Everyone who has run a restaurant knows it: the business has high overheads and slim margins. For many restaurateurs, it’s all about keeping costs down – and every cent counts. However, not all cost-cutting methods are as effective, and it can be a tough game to decide what cutbacks are smart, and which ones may save you a penny today, but lose you customers in the long run.
So what strategies you should absolutely avoid?
Here are the top nine worst cost-cutting ideas we have come across:
1. Hire unqualified staff
Staff salaries represent one of the biggest overheads for operators, so it makes sense that restaurateurs try to keep them down. By hiring young and unqualified staff you can save a few bucks, but is it the right decision for your restaurant? In the hospitality industry, the quality of your customer service can make you or break you – and hiring unexperienced workers will affect your service. There is another downside to keeping the salary costs down: underpaid workers tend to be demotivated and uncommitted, which inevitably shows in the quality of work. If you want to save money on salaries, focus rather on retention: although few restaurateurs account for these costs in the expense sheet, it is time-consuming and expensive to train new employees. If you manage to keep your employees by giving them a living wage and good working conditions, your restaurant will advantage from it, too.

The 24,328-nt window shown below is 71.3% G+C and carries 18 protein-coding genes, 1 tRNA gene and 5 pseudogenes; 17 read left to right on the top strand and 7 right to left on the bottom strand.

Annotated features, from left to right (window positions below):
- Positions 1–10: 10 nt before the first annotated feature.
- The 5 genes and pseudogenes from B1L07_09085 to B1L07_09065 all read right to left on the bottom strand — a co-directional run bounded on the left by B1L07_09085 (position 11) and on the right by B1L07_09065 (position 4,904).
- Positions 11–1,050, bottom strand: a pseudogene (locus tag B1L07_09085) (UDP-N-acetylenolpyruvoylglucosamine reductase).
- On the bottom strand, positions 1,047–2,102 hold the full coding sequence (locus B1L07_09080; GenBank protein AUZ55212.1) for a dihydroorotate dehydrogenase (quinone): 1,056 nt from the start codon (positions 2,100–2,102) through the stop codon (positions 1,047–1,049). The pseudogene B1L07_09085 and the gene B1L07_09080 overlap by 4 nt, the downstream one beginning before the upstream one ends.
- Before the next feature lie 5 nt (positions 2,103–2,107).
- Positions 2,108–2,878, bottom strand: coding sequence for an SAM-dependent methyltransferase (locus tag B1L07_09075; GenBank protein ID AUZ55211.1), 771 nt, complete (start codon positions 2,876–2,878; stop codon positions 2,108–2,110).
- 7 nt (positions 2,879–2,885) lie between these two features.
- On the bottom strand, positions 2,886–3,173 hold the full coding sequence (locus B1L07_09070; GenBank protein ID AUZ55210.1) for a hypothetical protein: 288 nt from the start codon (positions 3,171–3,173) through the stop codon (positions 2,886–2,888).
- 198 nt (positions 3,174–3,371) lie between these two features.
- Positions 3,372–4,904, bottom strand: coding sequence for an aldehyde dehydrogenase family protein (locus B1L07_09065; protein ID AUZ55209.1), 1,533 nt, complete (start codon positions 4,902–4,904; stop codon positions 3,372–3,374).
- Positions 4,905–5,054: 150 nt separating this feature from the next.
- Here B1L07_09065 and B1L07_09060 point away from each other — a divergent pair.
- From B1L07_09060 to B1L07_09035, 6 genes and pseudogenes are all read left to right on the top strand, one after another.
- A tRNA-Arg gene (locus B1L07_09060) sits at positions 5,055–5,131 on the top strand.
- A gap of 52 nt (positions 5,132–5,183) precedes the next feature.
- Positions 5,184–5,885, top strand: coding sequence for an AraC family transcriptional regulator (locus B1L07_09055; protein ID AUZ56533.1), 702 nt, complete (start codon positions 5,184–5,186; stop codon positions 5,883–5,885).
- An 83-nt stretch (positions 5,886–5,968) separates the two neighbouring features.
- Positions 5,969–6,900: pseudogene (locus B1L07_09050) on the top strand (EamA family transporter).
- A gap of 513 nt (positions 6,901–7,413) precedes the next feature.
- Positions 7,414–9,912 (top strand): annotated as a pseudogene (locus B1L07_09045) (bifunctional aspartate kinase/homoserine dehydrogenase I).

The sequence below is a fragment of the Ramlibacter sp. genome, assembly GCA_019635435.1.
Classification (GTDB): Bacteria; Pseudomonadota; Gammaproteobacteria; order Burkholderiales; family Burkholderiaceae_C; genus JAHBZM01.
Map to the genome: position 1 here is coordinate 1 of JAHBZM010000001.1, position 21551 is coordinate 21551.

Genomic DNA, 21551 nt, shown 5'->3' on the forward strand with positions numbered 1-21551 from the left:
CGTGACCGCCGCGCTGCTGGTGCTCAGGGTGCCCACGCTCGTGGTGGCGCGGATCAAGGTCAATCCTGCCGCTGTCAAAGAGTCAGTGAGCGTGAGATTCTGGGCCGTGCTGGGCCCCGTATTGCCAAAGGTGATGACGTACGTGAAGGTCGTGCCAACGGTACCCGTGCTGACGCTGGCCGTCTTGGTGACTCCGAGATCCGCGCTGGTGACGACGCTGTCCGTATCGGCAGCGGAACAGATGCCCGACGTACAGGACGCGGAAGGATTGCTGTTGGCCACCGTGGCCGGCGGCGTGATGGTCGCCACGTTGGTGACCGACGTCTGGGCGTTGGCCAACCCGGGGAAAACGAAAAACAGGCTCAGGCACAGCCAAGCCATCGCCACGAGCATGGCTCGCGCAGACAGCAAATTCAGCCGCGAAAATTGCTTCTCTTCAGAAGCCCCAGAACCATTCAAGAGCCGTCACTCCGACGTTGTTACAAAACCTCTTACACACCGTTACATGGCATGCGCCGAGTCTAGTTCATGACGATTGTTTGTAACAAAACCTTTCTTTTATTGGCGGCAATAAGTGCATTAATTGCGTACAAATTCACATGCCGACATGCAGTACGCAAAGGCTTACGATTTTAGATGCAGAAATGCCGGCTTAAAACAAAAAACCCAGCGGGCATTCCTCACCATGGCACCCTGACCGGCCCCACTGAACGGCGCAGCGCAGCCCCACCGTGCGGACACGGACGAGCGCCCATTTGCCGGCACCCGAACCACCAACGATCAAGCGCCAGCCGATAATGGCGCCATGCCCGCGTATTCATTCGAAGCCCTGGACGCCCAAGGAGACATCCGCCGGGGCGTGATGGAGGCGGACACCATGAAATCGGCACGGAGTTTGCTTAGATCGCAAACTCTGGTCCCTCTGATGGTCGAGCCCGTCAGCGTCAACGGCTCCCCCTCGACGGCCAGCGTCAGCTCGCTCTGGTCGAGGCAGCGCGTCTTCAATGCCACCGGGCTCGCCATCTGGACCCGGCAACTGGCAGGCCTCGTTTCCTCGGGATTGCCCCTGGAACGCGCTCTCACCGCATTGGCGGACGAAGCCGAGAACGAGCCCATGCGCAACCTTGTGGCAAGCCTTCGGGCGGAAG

2. Cut portions and ingredients
Probably one of the first, and most common, strategies restaurateurs use to save money. Although many establishments successfully reduce costs by decreasing their portions and going easy on expensive ingredients, some operators take this strategy over the top. American casual dining chain Olive Garden famously stopped salting their pasta water some time ago, to make the pots last longer (as the salt in the water corrodes the enamel). This thrifty decision was however quite unpopular with the diners. From offering the supermarket’s brand of ice cream as dessert, to saving beer by adding more foam to each glass, other establishments have been less inventive in their decisions - but as disappointing to customers. Although the solutions above can, indeed, bring about savings, beware the risks: the customer who only gets three shrimps in their seafood risotto is unlikely to recommend you, or come back.
3. Keep your old tech
Buying new IT is an important investment, which is often scrapped during tough times. Using old tech can however mean higher costs for your restaurant. System maintenance is often one of the biggest IT costs for companies; the older your system, the more you will have to spend in maintenance and integrations. Not to mention all the problems (and expenses) in cases of breakdowns and outages! According to Hospitality Technology’s restaurant Technology Study 2016, managing legacy systems is one of the top three IT challenges restaurateurs will face this year. Although new tech can be expensive, it is a smart investment, especially when trying to save money. A modern, integrated management system is not only cheaper to maintain than old tech; it can also help cut costs by accurately identifying and improving areas of waste. On top of that, restaurateurs who have real-time, accurate business data are in a better position to analyses their business accurately, and plan their business’s future based on real data.
4. Cut maintenance